The independent panel monitoring compliance with the United Nations-sponsored convention on the rights of migrant workers and their families has wrapped up its first meeting today by urging more countries to ratify the treaty.
After a five-day meeting in Geneva, the Committee on the Protection of the Rights of All Migrant Workers and Members of their Families noted that only 25 countries have ratified the treaty - leaving many of the estimated 120 million migrant workers around the world without protection.
The International Convention on the Protection of the Rights of all Migrant Workers and Members of their Families came into force on 1 July last year. It aims to establish a set of binding standards for the treatment and human rights of migrant workers, work towards ending their exploitation and eliminate illegal recruitment and trafficking in migrant workers.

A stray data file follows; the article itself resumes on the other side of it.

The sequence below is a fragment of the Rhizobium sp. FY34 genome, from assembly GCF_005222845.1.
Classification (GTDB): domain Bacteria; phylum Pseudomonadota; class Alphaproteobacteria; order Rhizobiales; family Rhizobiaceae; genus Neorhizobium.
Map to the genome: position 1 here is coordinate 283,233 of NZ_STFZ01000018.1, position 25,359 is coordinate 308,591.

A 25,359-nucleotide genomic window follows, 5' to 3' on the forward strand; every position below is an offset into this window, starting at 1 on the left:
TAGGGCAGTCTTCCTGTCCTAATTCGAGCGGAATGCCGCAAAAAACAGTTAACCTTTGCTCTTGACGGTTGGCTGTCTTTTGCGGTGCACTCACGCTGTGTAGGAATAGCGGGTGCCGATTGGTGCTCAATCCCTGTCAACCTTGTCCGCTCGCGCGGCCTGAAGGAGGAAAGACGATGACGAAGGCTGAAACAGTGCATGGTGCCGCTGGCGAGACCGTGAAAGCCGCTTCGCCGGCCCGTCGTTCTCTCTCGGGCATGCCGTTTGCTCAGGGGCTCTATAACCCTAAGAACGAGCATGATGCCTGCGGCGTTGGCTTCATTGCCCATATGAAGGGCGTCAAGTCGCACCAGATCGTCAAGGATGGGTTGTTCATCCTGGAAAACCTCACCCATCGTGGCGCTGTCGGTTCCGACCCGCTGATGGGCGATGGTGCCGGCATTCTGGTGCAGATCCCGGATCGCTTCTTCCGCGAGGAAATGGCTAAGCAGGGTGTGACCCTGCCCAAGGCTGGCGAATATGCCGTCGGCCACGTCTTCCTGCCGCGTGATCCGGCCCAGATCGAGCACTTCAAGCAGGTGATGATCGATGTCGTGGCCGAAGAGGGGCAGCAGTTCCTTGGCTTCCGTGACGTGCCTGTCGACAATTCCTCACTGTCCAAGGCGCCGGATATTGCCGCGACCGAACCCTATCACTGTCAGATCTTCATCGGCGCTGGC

States parties to the Convention must regularly report to the Committee on what measures they have adopted to implement the pact's provisions.
Prasad Kariyawasam of Sri Lanka, elected Committee Chairman this week, called the plight of migrant workers a silent human rights crisis.
"It is of supreme importance that more States ratify the Convention," he said, adding that the Committee's first meeting had been successful and productive. Its next session is scheduled for July 2005.
The nations that have ratified or acceded to the treaty so far are: Azerbaijan, Belize, Bolivia, Bosnia and Herzegovina, Burkina Faso, Cape Verde, Colombia, Ecuador, Egypt, El Salvador, Ghana, Guatemala, Guinea, Kyrgyzstan, Mali, Mexico, Morocco, Philippines, Senegal, Seychelles, Sri Lanka, Tajikistan, Timor Leste, Uganda and Uruguay.